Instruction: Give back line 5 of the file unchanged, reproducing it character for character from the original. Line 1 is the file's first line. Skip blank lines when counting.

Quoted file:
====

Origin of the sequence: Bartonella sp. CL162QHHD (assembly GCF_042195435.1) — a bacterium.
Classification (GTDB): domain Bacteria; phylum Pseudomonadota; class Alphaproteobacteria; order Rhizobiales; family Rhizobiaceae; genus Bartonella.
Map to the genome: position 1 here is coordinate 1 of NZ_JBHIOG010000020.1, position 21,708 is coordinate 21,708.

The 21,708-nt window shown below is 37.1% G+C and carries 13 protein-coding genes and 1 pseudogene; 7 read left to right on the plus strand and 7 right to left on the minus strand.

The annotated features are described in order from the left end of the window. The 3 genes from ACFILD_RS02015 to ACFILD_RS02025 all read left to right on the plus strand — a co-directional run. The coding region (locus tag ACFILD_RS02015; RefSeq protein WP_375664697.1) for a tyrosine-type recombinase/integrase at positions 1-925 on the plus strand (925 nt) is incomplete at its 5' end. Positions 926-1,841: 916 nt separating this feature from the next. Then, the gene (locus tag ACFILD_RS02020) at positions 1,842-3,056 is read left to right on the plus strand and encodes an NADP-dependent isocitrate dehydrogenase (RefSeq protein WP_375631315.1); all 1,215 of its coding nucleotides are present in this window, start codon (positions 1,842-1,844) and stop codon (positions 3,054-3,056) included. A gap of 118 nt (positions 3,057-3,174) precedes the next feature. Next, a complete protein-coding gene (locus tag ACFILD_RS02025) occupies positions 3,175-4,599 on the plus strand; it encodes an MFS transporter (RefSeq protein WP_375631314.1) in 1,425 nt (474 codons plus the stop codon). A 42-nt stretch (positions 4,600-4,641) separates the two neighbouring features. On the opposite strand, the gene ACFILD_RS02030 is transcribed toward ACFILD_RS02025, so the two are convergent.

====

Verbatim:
The annotated features are described in order from the left end of the window. The 3 genes from ACFILD_RS02015 to ACFILD_RS02025 all read left to right on the plus strand — a co-directional run. The coding region (locus tag ACFILD_RS02015; RefSeq protein WP_375664697.1) for a tyrosine-type recombinase/integrase at positions 1-925 on the plus strand (925 nt) is incomplete at its 5' end. Positions 926-1,841: 916 nt separating this feature from the next. Then, the gene (locus tag ACFILD_RS02020) at positions 1,842-3,056 is read left to right on the plus strand and encodes an NADP-dependent isocitrate dehydrogenase (RefSeq protein WP_375631315.1); all 1,215 of its coding nucleotides are present in this window, start codon (positions 1,842-1,844) and stop codon (positions 3,054-3,056) included. A gap of 118 nt (positions 3,057-3,174) precedes the next feature. Next, a complete protein-coding gene (locus tag ACFILD_RS02025) occupies positions 3,175-4,599 on the plus strand; it encodes an MFS transporter (RefSeq protein WP_375631314.1) in 1,425 nt (474 codons plus the stop codon). A 42-nt stretch (positions 4,600-4,641) separates the two neighbouring features. On the opposite strand, the gene ACFILD_RS02030 is transcribed toward ACFILD_RS02025, so the two are convergent.